"There's something powerful in looking at the world this way, and it's changed people," Grant says. "I hope the work that I'm doing continues to change people."

Heroes
Alie Ward

Your dinner plate shouldn't shame you for eating off of it. But that's exactly what a set being sold at Macy's did.

The retailer has since removed the dinnerware from their concept shop, Story, after facing social media backlash for the "toxic message" they were sending.

The plates, made by Pourtions, have circles on them to indicate what a proper portion should look like, along with "helpful — and hilarious — visual cues" to keep people from "overindulging."

There are serval different styles, with one version labeling the largest portion as "mom jeans," the medium portion as "favorite jeans," and the smallest portion as "skinny jeans."

Keep Reading Show less
Well Being

In today's installment of the perils of being a woman, a 21-year-old woman shared her experience being "slut-shamed" by her nurse practitioner during a visit to urgent care for an STD check.

The woman recently had sex with someone she had only just met, and it was her first time hooking up with someone she had not "developed deep connections with."

Keep Reading Show less
Well Being
Youtube

Should a man lose his home because the grass in his yard grew higher than 10 inches? The city of Dunedin, Florida seems to think so.

According to the Institute of Justice, which is representing Jim Ficken, he had a very good reason for not mowing his lawn – and tried to rectify the situation as best he could.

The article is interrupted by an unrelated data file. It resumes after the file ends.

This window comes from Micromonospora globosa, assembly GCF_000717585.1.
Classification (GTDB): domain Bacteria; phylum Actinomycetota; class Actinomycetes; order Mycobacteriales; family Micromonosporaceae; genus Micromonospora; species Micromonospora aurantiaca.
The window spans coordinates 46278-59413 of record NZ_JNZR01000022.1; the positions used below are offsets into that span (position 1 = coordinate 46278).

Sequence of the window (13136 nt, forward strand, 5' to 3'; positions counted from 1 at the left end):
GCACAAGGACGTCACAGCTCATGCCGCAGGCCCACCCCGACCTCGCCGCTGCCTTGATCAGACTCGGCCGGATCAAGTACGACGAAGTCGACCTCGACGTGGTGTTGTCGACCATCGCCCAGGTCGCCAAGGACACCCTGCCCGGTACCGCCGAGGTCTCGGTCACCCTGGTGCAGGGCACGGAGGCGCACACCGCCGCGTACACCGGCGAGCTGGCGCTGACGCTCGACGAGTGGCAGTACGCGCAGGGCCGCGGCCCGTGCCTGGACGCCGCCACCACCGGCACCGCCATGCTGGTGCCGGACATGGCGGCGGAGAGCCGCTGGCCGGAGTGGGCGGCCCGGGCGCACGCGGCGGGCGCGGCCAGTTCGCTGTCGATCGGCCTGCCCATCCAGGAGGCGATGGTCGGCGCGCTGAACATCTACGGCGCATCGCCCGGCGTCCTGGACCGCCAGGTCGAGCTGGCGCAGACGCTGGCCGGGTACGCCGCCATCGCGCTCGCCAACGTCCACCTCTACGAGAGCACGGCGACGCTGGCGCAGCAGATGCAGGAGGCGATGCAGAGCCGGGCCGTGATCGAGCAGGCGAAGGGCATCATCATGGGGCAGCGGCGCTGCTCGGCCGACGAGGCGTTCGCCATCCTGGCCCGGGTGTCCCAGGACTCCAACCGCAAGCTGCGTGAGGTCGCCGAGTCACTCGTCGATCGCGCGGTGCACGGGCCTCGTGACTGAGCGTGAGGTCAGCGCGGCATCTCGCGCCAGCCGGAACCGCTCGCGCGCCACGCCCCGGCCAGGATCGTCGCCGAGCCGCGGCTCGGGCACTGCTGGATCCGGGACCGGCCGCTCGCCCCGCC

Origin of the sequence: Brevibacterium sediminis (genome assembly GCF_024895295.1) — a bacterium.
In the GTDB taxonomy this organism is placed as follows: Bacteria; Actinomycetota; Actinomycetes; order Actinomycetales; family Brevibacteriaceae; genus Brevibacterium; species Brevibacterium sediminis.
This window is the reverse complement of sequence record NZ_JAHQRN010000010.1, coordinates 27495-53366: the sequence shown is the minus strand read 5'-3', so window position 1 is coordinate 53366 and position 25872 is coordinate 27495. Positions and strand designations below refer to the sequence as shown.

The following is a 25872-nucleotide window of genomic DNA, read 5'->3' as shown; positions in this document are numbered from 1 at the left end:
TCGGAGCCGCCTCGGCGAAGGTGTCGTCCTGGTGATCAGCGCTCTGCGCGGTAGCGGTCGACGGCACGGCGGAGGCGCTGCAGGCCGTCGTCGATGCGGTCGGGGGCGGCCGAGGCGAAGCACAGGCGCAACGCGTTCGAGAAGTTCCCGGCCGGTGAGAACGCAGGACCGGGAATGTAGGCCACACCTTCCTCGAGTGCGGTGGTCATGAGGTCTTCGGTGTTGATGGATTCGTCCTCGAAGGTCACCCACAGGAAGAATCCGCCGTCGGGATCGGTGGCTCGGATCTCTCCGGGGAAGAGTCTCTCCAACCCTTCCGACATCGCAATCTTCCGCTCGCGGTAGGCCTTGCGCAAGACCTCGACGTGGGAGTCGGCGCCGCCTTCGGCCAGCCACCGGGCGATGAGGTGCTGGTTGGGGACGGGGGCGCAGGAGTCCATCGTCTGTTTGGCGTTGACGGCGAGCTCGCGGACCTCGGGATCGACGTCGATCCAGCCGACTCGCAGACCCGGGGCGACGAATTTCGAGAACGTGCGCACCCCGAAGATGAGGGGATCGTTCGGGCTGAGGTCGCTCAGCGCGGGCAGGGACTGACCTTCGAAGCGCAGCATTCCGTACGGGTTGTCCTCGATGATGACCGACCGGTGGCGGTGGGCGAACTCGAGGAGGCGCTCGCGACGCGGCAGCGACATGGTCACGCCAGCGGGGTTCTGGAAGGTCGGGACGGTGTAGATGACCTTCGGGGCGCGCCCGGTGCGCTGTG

In 2014, Jim's mom became ill and he visited her often in South Carolina to help her out. When he was away, his grass grew too long and he was cited by a code office; he cut the grass and wasn't fined.

France has started forcing supermarkets to donate food instead of throwing it away.

But several years later, this one infraction would come back to haunt him after he left to take care of him's mom's affairs after she died. The arrangements he made to have his grass cut fell through (his friend who he asked to help him out passed away unexpectedly) and that set off a chain reaction that may result in him losing his home.

The 69-year-old retiree now faces a $29,833.50 fine plus interest. Watch the video to find out just what Jim is having to deal with.

Mow Your Lawn or Lose Your House! www.youtube.com

Cities

The world officially loves Michelle Obama.

The former first lady has overtaken the number one spot in a poll of the world's most admired women. Conducted by online research firm YouGov, the study uses international polling tools to survey people in countries around the world about who they most admire.

In the men's category, Bill Gates took the top spot, followed by Barack Obama and Jackie Chan.

In the women's category, Michelle Obama came first, followed by Oprah Winfrey and Angelina Jolie. Obama pushed Jolie out of the number one spot she claimed last year.

Unsurprising, really, because what's not to love about Michelle Obama? She is smart, kind, funny, accomplished, a great dancer, a devoted wife and mother, and an all-around, genuinely good person.

She has remained dignified and strong in the face of rabid masses of so-called Americans who spent eight years and beyond insisting that she's a man disguised as a woman. She's endured non-stop racist memes and terrifying threats to her family. She has received far more than her fair share of cruelty, and always takes the high road. She's the one who coined, "When they go low, we go high," after all.

She came from humble beginnings and remains down to earth despite becoming a familiar face around the world. She's not much older than me, but I still want to be like Michelle Obama when I grow up.

Her memoir, Becoming, may end up being the best-selling memoir of all time, having already sold 10 million copies—a clear sign that people can't get enough Michelle, because there's no such thing as too much Michelle.

Keep Reading Show less
Most Shared